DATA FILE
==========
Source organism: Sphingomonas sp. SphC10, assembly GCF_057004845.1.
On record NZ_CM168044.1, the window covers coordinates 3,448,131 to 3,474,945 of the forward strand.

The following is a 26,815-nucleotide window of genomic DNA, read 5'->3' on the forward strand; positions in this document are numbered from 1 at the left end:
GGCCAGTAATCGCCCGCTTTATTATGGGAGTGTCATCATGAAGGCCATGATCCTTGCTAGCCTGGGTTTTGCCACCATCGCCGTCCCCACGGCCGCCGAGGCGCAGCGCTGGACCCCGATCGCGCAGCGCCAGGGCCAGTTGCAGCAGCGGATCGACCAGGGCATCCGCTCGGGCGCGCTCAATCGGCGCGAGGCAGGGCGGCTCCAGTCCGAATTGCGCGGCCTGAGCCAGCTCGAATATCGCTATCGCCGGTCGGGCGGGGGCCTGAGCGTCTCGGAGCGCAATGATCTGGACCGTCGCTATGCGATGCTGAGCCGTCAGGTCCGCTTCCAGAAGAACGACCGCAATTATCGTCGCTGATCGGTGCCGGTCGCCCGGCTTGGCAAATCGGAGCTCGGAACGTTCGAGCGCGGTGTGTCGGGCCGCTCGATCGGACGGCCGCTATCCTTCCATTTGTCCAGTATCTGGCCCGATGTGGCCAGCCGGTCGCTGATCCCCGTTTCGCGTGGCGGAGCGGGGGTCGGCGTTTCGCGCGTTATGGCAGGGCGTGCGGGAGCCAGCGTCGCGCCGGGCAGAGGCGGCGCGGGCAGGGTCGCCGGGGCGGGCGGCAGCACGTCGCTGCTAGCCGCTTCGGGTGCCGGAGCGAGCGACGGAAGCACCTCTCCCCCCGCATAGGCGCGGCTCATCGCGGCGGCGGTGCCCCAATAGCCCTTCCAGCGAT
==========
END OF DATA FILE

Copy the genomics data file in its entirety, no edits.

Source organism: Sphingomonas sp. SphC10, assembly GCF_057004845.1.
On record NZ_CM168044.1, the window covers coordinates 3,448,131 to 3,474,945 of the forward strand.

The following is a 26,815-nucleotide window of genomic DNA, read 5'->3' on the forward strand; positions in this document are numbered from 1 at the left end:
GGCCAGTAATCGCCCGCTTTATTATGGGAGTGTCATCATGAAGGCCATGATCCTTGCTAGCCTGGGTTTTGCCACCATCGCCGTCCCCACGGCCGCCGAGGCGCAGCGCTGGACCCCGATCGCGCAGCGCCAGGGCCAGTTGCAGCAGCGGATCGACCAGGGCATCCGCTCGGGCGCGCTCAATCGGCGCGAGGCAGGGCGGCTCCAGTCCGAATTGCGCGGCCTGAGCCAGCTCGAATATCGCTATCGCCGGTCGGGCGGGGGCCTGAGCGTCTCGGAGCGCAATGATCTGGACCGTCGCTATGCGATGCTGAGCCGTCAGGTCCGCTTCCAGAAGAACGACCGCAATTATCGTCGCTGATCGGTGCCGGTCGCCCGGCTTGGCAAATCGGAGCTCGGAACGTTCGAGCGCGGTGTGTCGGGCCGCTCGATCGGACGGCCGCTATCCTTCCATTTGTCCAGTATCTGGCCCGATGTGGCCAGCCGGTCGCTGATCCCCGTTTCGCGTGGCGGAGCGGGGGTCGGCGTTTCGCGCGTTATGGCAGGGCGTGCGGGAGCCAGCGTCGCGCCGGGCAGAGGCGGCGCGGGCAGGGTCGCCGGGGCGGGCGGCAGCACGTCGCTGCTAGCCGCTTCGGGTGCCGGAGCGAGCGACGGAAGCACCTCTCCCCCCGCATAGGCGCGGCTCATCGCGGCGGCGGTGCCCCAATAGCCCTTCCAGCGAT